By Rabbi Shohama Wiener
There once was a famous Hasidic rebbe who was known as a seer and a healer.
So Yankele, who has not been feeling well, came to see him to ask his blessing. “Go away,” said the rebbe. “Nothing I can do for you, you are going to die soon.”
Yankele was shocked, and walked out, totally bummed out. Along came a wagon of the rebbe’s followers, his Hasidim. “Can we offer you a ride?” one asked. “Sure,” said Yankele, “but I’m going to die soon, so I don’t want to bother you.”
“Nah, said the Hasid. “Come with us and we’ll sing to your health.” So they rode along, singing and shouting “L’chayim , l’chayim, to life, to life!”
Yankele began to sing along. He cheered up and decided to stay with them. After they finished their business in the big city, they returned to the rebbe’s house.
The rebbe feigned shock. “What happened?” he asked Yankele. “I see that you are now destined to live for a long time. “ Yankele told the rebbe the story of the singing Hasidim.
“Hah!” exclaimed the rebbe. “What a rebbe can’t do by himself, a group can.”
We here at “Your Shul by the Sea” have such a group of Hasidim: they are our Chesed Committee, our Lovingkindness Committee, chaired by our musician and sax player, Steve Gottlieb. Every week Steve sends the Committee a list of people to pray for, a list that has come to him through requests from the congregation. The more people on this Chesed Committee, the stronger the power of our collective prayers. So if you would like to be part of this Committee, please send Steve an email; his address is listed at the bottom of your Calendar Sheet. As it is the New Year, we are starting our list over. If you want to put a name on it, or keep a name on it, this coming week is the time to do it. The mitzvah of praying for each other is surely one of the greatest.
Of course, our own prayers for ourselves can be the most powerful. Each prayer is like an “I.M.,” an instant message to God — but sometimes when we are troubled or ill, we need the strength of other people’s prayers as well, whether they are here on earth, or there in Heaven.
Despite what those of us learned who were raised in Reform or Conservative Jewish homes, Judaism has a long history of believing in not only an afterlife but also the power of our ancestors to add to the power of our own prayers. Many of us here, myself included, believe this. In today’s lingo we might say that their prayers are value-added.
The most well known of our Biblical ancestors who is sought out as an intercessor is our foremother, Rachel. Rachel, you may remember, was the favorite wife of Jacob. Rachel had only two sons, the first being Joseph, who became a leader in Egypt and saved the Hebrew people from starvation. The younger son was Benjamin. Sadly, Rachel died in giving birth to Benjamin.
Our earlier ancestors, Abraham, Sarah, Isaac, Rebecca, Jacob and Leah, are buried in the family tomb in Hevron, but Rachel is buried where she died—on the road to Bet Lechem, on the road to Bethlehem, a few miles outside of Jerusalem.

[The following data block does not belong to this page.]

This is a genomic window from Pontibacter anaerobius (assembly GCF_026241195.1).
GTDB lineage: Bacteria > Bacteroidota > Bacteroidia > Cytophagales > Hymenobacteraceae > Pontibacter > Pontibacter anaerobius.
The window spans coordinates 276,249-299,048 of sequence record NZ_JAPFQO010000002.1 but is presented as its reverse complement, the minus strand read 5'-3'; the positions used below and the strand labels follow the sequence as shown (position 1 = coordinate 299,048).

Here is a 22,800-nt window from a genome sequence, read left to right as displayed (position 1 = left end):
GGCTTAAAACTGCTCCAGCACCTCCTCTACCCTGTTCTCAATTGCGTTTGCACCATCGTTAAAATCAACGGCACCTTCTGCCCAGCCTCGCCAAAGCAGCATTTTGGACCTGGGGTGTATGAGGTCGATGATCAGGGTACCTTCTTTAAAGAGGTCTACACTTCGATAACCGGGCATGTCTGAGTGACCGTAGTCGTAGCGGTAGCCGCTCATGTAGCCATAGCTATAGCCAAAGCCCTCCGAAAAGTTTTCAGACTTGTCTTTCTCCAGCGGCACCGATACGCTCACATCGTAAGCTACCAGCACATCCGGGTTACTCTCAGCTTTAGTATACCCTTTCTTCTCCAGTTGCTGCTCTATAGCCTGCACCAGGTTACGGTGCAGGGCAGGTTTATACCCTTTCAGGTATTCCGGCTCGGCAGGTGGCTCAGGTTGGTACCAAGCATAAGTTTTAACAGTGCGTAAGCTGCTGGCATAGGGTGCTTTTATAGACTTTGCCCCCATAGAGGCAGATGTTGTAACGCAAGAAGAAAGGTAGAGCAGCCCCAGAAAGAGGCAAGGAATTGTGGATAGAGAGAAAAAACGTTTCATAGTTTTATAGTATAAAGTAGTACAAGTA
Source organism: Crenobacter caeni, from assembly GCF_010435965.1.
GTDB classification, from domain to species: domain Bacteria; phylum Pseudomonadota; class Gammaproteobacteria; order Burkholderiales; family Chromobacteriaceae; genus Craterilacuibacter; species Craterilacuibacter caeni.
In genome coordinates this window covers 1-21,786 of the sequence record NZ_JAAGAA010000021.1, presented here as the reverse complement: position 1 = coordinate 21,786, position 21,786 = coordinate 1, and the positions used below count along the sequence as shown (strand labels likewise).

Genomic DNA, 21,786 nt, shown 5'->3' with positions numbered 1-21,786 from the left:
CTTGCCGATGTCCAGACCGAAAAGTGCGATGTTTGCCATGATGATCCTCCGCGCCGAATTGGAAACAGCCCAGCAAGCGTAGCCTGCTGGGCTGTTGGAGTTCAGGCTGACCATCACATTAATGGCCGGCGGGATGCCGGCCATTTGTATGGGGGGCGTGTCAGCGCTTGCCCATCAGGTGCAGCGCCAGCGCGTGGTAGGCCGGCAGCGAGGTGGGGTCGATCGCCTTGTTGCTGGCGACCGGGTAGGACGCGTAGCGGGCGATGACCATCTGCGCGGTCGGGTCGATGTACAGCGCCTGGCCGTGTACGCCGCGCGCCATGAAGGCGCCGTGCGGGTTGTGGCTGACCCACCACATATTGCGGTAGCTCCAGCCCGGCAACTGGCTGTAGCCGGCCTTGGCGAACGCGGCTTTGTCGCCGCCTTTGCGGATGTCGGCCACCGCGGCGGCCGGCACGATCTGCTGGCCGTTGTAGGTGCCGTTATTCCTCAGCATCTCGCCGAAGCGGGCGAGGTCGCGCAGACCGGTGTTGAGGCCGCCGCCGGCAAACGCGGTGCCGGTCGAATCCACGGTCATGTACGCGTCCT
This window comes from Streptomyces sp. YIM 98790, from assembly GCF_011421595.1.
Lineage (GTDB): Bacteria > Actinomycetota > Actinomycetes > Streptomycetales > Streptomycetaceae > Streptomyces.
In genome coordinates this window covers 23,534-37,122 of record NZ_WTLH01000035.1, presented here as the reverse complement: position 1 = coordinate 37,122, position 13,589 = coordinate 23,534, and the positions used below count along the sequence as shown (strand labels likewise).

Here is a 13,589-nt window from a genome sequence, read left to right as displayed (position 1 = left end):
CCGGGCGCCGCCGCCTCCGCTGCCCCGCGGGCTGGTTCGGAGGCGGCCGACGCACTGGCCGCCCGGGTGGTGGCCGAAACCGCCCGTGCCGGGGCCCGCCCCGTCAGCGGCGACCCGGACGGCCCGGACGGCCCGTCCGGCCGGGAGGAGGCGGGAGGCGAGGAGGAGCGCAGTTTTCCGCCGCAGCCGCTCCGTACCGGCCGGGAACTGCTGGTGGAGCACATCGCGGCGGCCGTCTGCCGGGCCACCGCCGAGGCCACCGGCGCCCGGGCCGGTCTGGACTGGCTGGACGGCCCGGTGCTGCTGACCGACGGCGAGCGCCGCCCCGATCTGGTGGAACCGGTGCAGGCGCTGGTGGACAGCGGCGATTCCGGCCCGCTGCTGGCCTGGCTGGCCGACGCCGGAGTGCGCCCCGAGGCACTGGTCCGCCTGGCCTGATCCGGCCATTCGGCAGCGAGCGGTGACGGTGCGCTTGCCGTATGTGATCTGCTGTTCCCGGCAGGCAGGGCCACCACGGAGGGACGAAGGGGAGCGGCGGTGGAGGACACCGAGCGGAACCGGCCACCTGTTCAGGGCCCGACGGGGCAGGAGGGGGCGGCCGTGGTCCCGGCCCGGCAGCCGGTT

Jacob must have known that her resting place would become, like Jerusalem itself, a destination for pilgrims. Therefore, we read in Genesis 35, “Over her grave Jacob put up a pillar, it is the pillar at Rachel’s grave to this day.”
Ever since her passing, thousands upon thousands of men, women, and children have journeyed to the Tomb of Rachel to request her intercession on their behalf. The barren ask her help in praying to God for children. The sick ask her help in praying for health. The lost and the troubled ask her help in praying for release and relief. And, it is believed that Mother Rachel always adds to their prayers; many stories of miraculous results exist.
I was at Kever Rachel- Rachel’s Tomb, in 1986 and saw for myself that women pray there day and night, wrapping red thread around the monument in the center of the tomb. They then unwrap the thread and it is given away to seekers in exchange for tzedakah, for charitable donations.
We do not need to believe that special places amplify prayer. Nor do we need to believe that the only acceptable prayer to our answer is “yes.” Sometimes a prayer might be answered in other ways that might not make sense to us in the moment, or that seem to defy the longing of our hearts. It is the act of prayer itself, the act of reaching beyond ourselves — the act of singing our songs of life in all their joy and sorrow and everything in between — that can unlock the tremendous spiritual potential that is the birthright of each of us. And all the more so for a community joining together.
As we now prepare for our Yizkor Service, our thoughts turn to those names in our Book of Remembrance as well as those on the Memorial Wall in the back of our shul, and those additional loved ones whom we hold dear in our hearts. May we feel that as our prayers and the tzedakah we give or do in their names elevates their souls, so too they are longing to be of service to us — to be asked to pray with us, yearning to add to all our worthy prayers to God.
May we truly know we are never alone, and that help is always here for the asking.